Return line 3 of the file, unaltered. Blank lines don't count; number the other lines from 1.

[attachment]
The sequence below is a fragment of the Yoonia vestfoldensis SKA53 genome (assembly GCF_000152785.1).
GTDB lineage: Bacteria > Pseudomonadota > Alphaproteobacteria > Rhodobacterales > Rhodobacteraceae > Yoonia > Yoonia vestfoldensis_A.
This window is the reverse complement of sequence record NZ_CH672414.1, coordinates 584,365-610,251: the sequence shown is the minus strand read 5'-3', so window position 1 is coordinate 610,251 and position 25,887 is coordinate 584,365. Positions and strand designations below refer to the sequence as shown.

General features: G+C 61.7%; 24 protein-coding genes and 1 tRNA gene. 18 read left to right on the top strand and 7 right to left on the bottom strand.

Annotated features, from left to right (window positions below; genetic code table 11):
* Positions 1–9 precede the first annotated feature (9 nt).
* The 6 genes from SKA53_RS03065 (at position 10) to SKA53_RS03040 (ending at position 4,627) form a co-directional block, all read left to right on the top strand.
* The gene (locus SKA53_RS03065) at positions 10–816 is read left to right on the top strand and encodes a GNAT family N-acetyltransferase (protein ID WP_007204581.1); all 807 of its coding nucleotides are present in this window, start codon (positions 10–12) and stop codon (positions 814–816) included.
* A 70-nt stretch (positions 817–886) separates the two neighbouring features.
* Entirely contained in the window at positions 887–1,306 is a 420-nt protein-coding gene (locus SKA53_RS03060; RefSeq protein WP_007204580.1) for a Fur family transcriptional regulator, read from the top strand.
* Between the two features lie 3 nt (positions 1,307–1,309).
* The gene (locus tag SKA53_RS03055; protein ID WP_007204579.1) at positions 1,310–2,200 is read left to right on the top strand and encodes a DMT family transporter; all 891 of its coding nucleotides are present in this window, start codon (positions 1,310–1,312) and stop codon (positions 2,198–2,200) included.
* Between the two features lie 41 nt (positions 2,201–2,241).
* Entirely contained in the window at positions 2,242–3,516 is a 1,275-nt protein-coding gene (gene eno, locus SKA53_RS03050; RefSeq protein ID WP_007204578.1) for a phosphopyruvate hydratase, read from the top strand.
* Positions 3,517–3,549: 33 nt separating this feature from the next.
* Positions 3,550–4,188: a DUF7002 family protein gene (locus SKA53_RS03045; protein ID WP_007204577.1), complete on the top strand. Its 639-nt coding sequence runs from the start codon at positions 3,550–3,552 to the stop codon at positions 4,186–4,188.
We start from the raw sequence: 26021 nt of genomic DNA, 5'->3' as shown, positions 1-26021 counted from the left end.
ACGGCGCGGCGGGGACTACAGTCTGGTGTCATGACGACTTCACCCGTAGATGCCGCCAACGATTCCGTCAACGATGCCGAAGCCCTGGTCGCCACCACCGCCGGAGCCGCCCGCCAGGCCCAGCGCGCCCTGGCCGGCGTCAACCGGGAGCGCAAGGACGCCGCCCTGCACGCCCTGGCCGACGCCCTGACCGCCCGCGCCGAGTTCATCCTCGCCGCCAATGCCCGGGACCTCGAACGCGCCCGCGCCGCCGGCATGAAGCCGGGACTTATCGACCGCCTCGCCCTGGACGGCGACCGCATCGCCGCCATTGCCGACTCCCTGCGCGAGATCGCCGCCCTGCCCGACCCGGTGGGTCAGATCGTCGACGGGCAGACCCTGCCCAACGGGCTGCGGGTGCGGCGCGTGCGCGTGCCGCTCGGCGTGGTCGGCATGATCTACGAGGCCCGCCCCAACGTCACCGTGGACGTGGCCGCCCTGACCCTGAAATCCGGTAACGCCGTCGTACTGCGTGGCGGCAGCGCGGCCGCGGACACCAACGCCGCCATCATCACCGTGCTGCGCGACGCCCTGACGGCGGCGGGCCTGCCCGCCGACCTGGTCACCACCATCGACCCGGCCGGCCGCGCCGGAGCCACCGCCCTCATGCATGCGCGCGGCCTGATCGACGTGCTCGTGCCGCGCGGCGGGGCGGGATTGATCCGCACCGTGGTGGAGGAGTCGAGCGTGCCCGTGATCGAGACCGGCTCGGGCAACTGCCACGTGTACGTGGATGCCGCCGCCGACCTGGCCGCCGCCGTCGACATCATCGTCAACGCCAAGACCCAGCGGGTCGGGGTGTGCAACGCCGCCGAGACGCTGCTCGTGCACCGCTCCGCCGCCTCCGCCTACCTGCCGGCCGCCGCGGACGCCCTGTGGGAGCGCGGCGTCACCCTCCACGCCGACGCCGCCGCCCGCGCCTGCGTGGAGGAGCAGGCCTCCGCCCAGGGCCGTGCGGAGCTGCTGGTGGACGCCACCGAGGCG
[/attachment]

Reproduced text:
This window is the reverse complement of sequence record NZ_CH672414.1, coordinates 584,365-610,251: the sequence shown is the minus strand read 5'-3', so window position 1 is coordinate 610,251 and position 25,887 is coordinate 584,365. Positions and strand designations below refer to the sequence as shown.